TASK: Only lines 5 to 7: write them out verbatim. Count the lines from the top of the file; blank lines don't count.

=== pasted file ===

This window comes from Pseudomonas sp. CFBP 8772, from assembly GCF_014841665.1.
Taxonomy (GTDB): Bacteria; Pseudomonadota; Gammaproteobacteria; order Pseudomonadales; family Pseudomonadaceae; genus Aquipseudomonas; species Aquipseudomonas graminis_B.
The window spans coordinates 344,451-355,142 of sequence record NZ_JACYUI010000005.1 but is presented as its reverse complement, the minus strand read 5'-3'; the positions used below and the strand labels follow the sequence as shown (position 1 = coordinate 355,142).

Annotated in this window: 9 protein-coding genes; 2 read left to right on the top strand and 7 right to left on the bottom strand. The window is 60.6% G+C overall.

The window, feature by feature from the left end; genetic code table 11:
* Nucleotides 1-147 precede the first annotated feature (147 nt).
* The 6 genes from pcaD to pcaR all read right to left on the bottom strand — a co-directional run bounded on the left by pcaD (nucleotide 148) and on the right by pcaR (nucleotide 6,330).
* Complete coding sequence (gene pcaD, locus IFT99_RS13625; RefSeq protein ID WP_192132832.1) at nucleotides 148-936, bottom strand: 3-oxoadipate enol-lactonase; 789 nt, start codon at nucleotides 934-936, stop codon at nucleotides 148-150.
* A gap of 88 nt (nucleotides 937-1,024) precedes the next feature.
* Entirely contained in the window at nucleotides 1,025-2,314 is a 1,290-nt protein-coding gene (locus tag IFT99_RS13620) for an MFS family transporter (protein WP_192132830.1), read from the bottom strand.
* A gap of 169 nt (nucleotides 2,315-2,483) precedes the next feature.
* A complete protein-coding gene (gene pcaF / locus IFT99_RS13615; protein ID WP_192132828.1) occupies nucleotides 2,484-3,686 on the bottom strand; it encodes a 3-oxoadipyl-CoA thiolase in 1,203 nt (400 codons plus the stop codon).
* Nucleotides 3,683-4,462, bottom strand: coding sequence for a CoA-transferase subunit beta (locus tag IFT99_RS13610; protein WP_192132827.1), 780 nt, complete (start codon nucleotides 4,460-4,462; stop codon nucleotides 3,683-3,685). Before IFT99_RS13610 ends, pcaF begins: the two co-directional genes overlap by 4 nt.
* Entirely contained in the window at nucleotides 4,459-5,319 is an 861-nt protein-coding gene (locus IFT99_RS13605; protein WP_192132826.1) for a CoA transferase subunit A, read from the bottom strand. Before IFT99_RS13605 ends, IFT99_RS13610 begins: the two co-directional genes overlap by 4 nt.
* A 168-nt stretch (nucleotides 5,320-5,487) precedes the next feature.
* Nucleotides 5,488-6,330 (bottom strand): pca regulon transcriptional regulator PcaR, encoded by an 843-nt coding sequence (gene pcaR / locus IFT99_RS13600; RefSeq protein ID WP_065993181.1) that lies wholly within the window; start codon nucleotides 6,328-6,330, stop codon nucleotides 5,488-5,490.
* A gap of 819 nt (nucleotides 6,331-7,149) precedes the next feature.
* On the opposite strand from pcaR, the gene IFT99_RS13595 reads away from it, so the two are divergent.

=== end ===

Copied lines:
The window, feature by feature from the left end; genetic code table 11:
* Nucleotides 1-147 precede the first annotated feature (147 nt).
* The 6 genes from pcaD to pcaR all read right to left on the bottom strand — a co-directional run bounded on the left by pcaD (nucleotide 148) and on the right by pcaR (nucleotide 6,330).